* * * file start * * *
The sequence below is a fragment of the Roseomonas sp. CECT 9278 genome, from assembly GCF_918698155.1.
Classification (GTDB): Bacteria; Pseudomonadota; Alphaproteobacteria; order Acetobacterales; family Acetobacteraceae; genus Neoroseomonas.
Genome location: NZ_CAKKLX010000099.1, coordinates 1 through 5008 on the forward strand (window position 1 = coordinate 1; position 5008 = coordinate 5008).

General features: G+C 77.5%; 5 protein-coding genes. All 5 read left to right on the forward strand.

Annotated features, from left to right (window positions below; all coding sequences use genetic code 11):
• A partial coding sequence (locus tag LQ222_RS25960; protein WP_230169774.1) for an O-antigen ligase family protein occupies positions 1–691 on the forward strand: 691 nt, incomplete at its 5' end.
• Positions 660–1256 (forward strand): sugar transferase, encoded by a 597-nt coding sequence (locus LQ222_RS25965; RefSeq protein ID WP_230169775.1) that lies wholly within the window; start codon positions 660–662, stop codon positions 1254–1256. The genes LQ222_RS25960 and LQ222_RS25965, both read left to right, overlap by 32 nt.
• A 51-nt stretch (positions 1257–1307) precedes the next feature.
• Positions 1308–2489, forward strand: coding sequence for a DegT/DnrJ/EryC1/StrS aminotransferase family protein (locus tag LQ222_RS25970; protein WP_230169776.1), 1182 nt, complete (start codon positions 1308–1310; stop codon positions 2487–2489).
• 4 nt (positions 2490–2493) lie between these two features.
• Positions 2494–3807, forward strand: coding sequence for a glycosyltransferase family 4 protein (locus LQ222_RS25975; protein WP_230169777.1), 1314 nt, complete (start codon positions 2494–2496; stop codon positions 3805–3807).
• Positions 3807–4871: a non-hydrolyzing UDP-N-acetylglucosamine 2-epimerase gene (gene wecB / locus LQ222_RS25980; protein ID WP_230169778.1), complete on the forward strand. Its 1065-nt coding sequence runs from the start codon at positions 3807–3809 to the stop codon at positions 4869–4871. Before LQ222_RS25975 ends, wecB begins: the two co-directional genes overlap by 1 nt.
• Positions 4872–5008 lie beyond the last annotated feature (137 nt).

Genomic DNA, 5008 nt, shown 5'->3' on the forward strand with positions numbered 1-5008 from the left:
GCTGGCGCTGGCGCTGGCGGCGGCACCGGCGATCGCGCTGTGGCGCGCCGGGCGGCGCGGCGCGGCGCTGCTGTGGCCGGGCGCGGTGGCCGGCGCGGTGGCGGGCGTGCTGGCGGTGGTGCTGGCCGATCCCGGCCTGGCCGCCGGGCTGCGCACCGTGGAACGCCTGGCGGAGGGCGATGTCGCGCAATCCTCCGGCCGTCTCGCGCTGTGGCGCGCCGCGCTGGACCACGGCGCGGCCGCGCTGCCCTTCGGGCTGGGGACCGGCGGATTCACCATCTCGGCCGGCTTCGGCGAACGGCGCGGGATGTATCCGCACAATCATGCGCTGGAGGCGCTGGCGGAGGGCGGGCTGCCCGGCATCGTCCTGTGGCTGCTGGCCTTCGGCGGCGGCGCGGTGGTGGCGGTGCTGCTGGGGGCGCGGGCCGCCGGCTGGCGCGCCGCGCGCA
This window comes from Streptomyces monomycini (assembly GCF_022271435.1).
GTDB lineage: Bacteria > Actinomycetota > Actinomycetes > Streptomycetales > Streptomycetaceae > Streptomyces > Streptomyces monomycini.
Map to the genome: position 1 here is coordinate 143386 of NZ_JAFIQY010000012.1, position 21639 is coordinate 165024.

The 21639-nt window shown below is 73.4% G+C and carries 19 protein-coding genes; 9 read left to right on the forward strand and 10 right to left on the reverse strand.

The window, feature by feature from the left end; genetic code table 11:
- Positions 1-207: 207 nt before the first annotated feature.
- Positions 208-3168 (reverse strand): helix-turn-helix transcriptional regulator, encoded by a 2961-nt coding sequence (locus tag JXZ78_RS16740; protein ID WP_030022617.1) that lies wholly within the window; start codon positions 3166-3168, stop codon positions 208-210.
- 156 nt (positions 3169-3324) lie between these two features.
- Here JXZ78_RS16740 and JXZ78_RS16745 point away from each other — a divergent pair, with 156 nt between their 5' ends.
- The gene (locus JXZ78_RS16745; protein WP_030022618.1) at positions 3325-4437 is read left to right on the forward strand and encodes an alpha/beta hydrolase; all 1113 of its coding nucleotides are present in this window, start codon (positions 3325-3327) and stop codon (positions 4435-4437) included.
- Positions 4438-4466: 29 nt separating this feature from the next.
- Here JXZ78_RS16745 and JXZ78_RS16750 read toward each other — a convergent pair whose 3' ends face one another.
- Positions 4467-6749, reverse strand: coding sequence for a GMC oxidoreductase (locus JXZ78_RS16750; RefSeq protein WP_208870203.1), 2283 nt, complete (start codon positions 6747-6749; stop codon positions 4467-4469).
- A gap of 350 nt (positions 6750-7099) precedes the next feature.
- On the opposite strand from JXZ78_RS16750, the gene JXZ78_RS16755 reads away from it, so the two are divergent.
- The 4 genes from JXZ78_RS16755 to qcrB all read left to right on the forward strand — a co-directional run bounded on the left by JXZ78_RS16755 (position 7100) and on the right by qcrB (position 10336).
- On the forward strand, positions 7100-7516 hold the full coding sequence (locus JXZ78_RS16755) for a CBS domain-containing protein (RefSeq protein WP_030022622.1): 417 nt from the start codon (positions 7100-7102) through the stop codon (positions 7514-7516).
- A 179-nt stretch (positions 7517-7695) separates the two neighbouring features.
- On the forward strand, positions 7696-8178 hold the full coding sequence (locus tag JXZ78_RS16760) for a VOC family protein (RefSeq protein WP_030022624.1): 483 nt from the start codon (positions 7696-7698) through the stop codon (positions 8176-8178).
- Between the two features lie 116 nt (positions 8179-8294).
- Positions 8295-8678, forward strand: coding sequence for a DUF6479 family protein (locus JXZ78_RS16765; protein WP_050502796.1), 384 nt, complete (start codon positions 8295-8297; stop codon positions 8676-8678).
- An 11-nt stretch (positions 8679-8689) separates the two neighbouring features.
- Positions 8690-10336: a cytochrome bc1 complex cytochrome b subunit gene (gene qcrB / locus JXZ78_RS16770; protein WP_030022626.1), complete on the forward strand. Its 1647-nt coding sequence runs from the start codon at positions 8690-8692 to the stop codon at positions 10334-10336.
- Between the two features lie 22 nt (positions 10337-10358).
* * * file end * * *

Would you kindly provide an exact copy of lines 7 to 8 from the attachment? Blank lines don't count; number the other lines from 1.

• Positions 660–1256 (forward strand): sugar transferase, encoded by a 597-nt coding sequence (locus LQ222_RS25965; RefSeq protein ID WP_230169775.1) that lies wholly within the window; start codon positions 660–662, stop codon positions 1254–1256. The genes LQ222_RS25960 and LQ222_RS25965, both read left to right, overlap by 32 nt.
• A 51-nt stretch (positions 1257–1307) precedes the next feature.